It has been observed that evangelicals helped elect Mr. Trump because they expected to convert him, but over the course of his administration he managed to convert them.

We now have a new president, a life-long Christian, a man of integrity and faith. I hope that Christians of all denominations will give President Biden their backing, and will support him with their prayers. When we do this together, we will be taking strong steps toward crafting the more perfect union which the Constitution envisions.

Harry Bronkar is a retired Baptist minister living in Seven Lakes. Contact him at hbronkar@gmail.com.

(5) comments

Sally Larson

Harry Bronkar, you laid the whole scenario out exactly the way many people saw it. It's baffling why Evangelicals just overlooked all the lies and supported him without question. I would have thought if Trump wanted them so much on his side they would have seen the leverage they had over him and set expectations for him and his behavior. Trump was the most unchristian person pretending to be one I've ever seen, it was so blatant but his followers kept overlooking his real character and letting him get away with it all. If Republicans don't think that taints their party then why did Biden win? Don't tell me it was stolen, that's been proven to be another lie. The people have spoken.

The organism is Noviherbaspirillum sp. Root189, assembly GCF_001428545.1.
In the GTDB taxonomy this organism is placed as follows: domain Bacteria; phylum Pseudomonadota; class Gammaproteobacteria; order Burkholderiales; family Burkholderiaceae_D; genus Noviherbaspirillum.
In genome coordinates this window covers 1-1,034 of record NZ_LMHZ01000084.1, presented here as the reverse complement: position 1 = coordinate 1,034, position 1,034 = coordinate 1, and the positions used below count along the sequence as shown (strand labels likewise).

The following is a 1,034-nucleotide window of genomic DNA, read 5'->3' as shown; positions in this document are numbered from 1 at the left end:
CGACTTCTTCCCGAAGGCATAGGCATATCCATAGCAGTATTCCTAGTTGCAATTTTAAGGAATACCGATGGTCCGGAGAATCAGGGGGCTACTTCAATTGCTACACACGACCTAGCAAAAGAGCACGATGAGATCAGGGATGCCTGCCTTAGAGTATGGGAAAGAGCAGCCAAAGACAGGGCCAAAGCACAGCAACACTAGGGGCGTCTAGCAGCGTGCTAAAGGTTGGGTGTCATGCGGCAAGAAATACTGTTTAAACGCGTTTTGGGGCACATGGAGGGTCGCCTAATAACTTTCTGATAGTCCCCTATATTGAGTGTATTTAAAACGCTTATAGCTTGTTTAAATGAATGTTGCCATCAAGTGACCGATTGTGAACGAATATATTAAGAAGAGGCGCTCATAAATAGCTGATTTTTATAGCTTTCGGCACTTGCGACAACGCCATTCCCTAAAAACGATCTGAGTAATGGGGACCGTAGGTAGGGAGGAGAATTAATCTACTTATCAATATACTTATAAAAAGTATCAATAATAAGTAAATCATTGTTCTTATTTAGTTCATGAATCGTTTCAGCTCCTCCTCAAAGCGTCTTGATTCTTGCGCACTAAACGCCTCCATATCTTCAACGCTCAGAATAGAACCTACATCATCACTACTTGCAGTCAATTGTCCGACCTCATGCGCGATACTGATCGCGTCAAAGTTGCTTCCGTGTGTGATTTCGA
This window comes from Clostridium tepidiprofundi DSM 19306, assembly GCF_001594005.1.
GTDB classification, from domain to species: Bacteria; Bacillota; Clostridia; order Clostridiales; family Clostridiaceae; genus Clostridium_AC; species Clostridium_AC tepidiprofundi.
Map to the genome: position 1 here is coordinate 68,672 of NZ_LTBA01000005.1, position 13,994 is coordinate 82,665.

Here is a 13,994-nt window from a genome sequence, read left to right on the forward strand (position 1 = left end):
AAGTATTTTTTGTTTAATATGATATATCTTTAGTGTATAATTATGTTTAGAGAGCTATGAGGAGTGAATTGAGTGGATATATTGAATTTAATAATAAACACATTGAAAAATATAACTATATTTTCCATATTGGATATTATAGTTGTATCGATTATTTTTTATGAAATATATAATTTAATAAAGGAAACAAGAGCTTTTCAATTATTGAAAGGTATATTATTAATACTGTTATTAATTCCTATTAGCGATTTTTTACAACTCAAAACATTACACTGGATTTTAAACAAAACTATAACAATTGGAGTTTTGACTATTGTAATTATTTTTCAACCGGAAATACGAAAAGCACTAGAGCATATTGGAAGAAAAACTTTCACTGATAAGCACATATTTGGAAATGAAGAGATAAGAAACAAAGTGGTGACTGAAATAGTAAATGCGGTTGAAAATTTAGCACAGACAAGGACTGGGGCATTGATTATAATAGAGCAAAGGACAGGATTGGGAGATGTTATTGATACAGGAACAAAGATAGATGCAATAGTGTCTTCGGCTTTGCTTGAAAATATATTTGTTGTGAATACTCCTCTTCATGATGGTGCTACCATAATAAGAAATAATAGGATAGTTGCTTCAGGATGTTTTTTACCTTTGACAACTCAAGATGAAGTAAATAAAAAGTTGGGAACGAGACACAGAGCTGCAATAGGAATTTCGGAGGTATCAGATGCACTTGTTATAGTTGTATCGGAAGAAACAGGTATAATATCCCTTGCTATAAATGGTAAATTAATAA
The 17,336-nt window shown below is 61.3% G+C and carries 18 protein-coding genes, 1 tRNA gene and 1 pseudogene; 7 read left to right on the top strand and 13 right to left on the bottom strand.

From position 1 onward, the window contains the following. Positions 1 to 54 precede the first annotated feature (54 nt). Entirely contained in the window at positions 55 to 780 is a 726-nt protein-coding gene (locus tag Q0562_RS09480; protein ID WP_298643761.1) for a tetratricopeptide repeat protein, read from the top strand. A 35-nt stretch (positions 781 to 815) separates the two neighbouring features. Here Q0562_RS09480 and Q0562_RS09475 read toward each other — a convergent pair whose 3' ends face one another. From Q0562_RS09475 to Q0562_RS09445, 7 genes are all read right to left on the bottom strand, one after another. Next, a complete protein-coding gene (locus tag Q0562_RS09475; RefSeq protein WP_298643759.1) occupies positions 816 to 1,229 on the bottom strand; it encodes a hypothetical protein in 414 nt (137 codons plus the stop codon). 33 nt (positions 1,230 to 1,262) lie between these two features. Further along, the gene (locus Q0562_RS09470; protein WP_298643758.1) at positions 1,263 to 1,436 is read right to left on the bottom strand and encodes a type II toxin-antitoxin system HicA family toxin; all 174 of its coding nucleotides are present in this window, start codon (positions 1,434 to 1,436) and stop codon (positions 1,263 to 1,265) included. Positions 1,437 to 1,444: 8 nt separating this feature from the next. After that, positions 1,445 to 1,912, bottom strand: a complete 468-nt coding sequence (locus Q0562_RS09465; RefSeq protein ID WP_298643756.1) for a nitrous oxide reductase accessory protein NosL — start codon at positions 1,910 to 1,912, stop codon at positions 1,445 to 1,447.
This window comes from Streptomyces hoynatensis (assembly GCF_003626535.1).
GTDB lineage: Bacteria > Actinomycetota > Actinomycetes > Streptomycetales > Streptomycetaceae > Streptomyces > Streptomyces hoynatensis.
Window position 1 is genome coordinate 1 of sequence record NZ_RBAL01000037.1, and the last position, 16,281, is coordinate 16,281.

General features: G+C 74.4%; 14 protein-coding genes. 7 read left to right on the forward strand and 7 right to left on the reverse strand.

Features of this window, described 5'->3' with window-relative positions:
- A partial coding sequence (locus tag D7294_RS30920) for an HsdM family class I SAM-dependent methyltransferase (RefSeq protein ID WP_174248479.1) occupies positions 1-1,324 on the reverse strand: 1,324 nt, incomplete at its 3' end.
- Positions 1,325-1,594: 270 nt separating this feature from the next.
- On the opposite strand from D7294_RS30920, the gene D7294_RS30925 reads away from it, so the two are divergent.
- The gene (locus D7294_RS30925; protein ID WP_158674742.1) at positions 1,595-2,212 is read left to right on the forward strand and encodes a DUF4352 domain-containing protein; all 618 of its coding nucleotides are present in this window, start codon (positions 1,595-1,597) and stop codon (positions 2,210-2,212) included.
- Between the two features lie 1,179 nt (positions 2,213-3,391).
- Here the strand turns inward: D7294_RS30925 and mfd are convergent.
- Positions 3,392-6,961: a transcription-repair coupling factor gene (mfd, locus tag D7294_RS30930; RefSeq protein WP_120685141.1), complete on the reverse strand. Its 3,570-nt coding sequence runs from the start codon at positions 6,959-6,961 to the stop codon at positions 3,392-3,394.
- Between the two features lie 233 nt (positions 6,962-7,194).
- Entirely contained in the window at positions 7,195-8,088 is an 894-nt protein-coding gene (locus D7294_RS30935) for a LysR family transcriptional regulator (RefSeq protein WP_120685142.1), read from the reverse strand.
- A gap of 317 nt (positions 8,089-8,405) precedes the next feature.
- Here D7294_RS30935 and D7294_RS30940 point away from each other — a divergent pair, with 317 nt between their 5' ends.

Jim Tomashoff

It's being called "Christian nationalism." Kent exemplifies it perfectly. There's just one thing though, you can't be a Christian nationalist and be a Christian at the same time. They say they are, but they are not.

Mark Hayes

Harry, are you familiar with the Cadavor Synod, the trial of pope Formosus, because that is what the impeachment of Trump appeared to be, a corpse being drug through the motions by Democrats and some Republicans , no longer a threat, and for no other purpose than to satisfy the thirst for revenge. Are you a revengeful preacher, or just a bad Christian that has used the facade of faith to disguise your own inward hostility towards others. It is because of those like yourself many have turned away, and no longer hold " gospel " preaching propagandist in a favorable light. Your column exhibits the lack of true Christian values, more that of a rebellious activist, like a Al Sharpton.